Philadelphia, PA; The Eastern State Penitentiary Hospital and Laboratory Wards for the imprisoned. There were laboratories, medical teams and operating rooms. All of the prison walls are decomposing, and the health facilities haven't been used since the prison stopped accepting prisoners in 1971. Having a population over the years of 75,000 prisoners, there was bound to be illnesses and the prison provided for that with a hospital ward. The first two female prisoners, Amy Rogers (No. 73) and Henrietta Johnson (No. 74), arrived at Eastern State on April 30, 1831—less than two years after Eastern State opened. Both women were sentenced for manslaughter. Early on, women lived on the gallery of Cellblock 7. Later, they inhabited Cellblock 2. Though kept separate, male and female prisoners sometimes made contact.

  • Image 1 of 13

Incarceration and Entropy: Eastern State Penitentiary

Collette Fournier | Pennsylvania, United States

Organization: Collette Fournier Photography, Kamoinge Inc.

The Eastern State Penitentiary Prison is a story about one of the original prisons built on the east coast of the United States. It housed all kinds of male prisoners from 1836 - 1971. It did house a few women prisoners. 

The original prison was built in 1822- 1836 on a radial plan by John Haviland. Linking solitude with moral and vocational instruction, it exemplified the Pennsylvania System of penology and became a model for over 300 prisons worldwide. Photographing this subject matter became an exercise in Entropy, a science that literally shows deterioration over time.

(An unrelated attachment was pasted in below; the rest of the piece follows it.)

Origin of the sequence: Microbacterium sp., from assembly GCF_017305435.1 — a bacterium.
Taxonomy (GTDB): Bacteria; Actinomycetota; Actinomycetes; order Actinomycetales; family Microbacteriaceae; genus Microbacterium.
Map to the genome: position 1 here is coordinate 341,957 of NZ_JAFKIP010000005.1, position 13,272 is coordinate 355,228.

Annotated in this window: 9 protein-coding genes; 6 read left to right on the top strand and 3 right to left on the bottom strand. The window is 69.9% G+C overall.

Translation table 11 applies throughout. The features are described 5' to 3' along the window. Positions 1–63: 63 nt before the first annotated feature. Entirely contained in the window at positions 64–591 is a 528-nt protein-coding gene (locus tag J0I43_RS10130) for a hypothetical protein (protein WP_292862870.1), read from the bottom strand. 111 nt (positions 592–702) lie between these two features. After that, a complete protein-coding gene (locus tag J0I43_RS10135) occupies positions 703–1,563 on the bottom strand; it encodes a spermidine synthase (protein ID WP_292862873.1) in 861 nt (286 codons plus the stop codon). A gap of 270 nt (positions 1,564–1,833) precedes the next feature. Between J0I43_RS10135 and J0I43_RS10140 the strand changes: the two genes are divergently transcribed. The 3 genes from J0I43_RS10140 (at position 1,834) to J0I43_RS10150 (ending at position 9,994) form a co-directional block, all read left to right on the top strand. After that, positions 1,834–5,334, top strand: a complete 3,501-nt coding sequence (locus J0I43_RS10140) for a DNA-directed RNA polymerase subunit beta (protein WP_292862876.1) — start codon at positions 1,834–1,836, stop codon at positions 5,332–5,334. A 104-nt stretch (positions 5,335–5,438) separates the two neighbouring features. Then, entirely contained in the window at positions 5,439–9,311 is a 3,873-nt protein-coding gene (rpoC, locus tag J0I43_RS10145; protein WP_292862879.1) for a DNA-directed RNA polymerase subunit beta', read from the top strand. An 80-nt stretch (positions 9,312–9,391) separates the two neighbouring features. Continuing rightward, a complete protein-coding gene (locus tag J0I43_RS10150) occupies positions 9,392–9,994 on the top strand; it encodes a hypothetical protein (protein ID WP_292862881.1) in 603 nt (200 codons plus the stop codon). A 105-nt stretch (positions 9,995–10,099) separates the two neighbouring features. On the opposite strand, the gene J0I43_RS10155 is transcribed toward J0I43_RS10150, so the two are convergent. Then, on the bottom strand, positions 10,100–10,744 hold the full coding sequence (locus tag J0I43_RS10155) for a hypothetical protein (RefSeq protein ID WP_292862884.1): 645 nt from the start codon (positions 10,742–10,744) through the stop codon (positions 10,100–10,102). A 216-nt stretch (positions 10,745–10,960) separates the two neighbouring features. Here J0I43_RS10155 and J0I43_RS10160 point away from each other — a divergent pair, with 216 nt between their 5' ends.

About 75,000 inmates passed through the Philadelphia prison from 1829 until it closed in 1971.

“The perimeter walls are 30 feet tall. They hide what’s going on inside, so people had forgotten the history of it, what it represented, the early period of the country. They didn’t realize it was built for prison reform. It’s a powerful building,” The prison closed in 1971.

Photographing this subject matter became an exercise in Entropy, a science that literally shows deterioration over time.

Photographer’s Statement

I found it interesting how I came upon this project. My local camera shop in New Jersey sponsored a bus trip to the Eastern State Penitentiary in Philadelphia, thus I signed up for the tour. They also promised to gift participants an 11” x 14” matt print if we submitted a digital file after the session. I had toured the museum briefly while at a NABJ or NPPA photographer’s conference in Philadelphia a few years previous.

I thought it would be great to shoot black and white negative film with my medium format Mamiya and color digital files with my Canon EOS 7D. I remembered some areas of the prison were quite dark, so I knew I had to use a tripod. I had recently donated my very heavy tripod to the Photo Department where I teach and had to borrow a tripod from a colleague. I must have photographed the prison for about 4-5 hours taking a brief break for lunch. It was so fascinating to explore as much of the prison taking note not to let other photographers get into my scene.

I thought the strongest images were of the prison cells with years of tree roots growing inside and just a little light streaming in from a window above, Al Capone’s luxurious cell, and the textured, rusted, locked door of a Synagogue.

I must admit the atmosphere was very toxic and I came down with a sinus infection the following day. I was so excited by the documentation that I doubt anything could have discouraged me from staying as long as I did! It was more than a museum, it was a history of incarcerated people’s lives and I could feel their presence.

Collette Fournier



252 No. Main St. Studio G-18

Spring Valley, NY 10977

Content loading...

Make Comment/View Comments